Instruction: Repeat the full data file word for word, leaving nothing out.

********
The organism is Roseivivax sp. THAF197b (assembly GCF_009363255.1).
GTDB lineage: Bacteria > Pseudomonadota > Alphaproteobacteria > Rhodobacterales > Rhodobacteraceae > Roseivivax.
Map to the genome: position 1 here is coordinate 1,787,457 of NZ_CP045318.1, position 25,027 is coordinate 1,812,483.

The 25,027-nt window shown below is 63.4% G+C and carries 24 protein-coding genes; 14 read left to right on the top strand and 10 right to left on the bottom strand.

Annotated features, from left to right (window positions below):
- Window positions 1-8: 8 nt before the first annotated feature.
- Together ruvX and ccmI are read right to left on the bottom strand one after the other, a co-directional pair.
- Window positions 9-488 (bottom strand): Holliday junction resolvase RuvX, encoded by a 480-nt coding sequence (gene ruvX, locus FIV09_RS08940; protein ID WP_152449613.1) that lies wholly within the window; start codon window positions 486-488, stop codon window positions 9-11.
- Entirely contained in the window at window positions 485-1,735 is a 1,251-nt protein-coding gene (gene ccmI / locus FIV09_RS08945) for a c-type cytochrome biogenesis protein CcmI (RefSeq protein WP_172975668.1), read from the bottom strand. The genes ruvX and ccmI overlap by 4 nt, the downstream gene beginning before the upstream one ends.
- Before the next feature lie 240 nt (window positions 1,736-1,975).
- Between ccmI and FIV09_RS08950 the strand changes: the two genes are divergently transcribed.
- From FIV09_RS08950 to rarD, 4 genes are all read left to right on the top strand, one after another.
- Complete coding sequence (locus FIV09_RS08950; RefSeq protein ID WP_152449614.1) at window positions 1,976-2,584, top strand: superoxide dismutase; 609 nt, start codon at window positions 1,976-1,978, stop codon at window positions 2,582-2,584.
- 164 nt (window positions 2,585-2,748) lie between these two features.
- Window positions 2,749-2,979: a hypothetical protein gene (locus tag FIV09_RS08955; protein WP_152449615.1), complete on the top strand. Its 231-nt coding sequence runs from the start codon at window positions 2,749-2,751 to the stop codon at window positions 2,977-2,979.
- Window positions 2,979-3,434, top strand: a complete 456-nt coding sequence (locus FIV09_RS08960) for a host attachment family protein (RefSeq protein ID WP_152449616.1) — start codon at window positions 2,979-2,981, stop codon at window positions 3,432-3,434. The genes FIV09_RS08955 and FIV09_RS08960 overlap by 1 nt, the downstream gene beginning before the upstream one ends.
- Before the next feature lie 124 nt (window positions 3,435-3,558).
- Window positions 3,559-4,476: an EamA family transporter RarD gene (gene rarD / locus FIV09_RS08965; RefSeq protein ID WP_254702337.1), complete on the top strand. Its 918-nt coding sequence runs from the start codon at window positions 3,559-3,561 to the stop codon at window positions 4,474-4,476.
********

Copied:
The organism is Roseivivax sp. THAF197b (assembly GCF_009363255.1).
GTDB lineage: Bacteria > Pseudomonadota > Alphaproteobacteria > Rhodobacterales > Rhodobacteraceae > Roseivivax.
Map to the genome: position 1 here is coordinate 1,787,457 of NZ_CP045318.1, position 25,027 is coordinate 1,812,483.

The 25,027-nt window shown below is 63.4% G+C and carries 24 protein-coding genes; 14 read left to right on the top strand and 10 right to left on the bottom strand.

Annotated features, from left to right (window positions below):
- Window positions 1-8: 8 nt before the first annotated feature.
- Together ruvX and ccmI are read right to left on the bottom strand one after the other, a co-directional pair.
- Window positions 9-488 (bottom strand): Holliday junction resolvase RuvX, encoded by a 480-nt coding sequence (gene ruvX, locus FIV09_RS08940; protein ID WP_152449613.1) that lies wholly within the window; start codon window positions 486-488, stop codon window positions 9-11.
- Entirely contained in the window at window positions 485-1,735 is a 1,251-nt protein-coding gene (gene ccmI / locus FIV09_RS08945) for a c-type cytochrome biogenesis protein CcmI (RefSeq protein WP_172975668.1), read from the bottom strand. The genes ruvX and ccmI overlap by 4 nt, the downstream gene beginning before the upstream one ends.
- Before the next feature lie 240 nt (window positions 1,736-1,975).
- Between ccmI and FIV09_RS08950 the strand changes: the two genes are divergently transcribed.
- From FIV09_RS08950 to rarD, 4 genes are all read left to right on the top strand, one after another.
- Complete coding sequence (locus FIV09_RS08950; RefSeq protein ID WP_152449614.1) at window positions 1,976-2,584, top strand: superoxide dismutase; 609 nt, start codon at window positions 1,976-1,978, stop codon at window positions 2,582-2,584.
- 164 nt (window positions 2,585-2,748) lie between these two features.
- Window positions 2,749-2,979: a hypothetical protein gene (locus tag FIV09_RS08955; protein WP_152449615.1), complete on the top strand. Its 231-nt coding sequence runs from the start codon at window positions 2,749-2,751 to the stop codon at window positions 2,977-2,979.
- Window positions 2,979-3,434, top strand: a complete 456-nt coding sequence (locus FIV09_RS08960) for a host attachment family protein (RefSeq protein ID WP_152449616.1) — start codon at window positions 2,979-2,981, stop codon at window positions 3,432-3,434. The genes FIV09_RS08955 and FIV09_RS08960 overlap by 1 nt, the downstream gene beginning before the upstream one ends.
- Before the next feature lie 124 nt (window positions 3,435-3,558).
- Window positions 3,559-4,476: an EamA family transporter RarD gene (gene rarD / locus FIV09_RS08965; RefSeq protein ID WP_254702337.1), complete on the top strand. Its 918-nt coding sequence runs from the start codon at window positions 3,559-3,561 to the stop codon at window positions 4,474-4,476.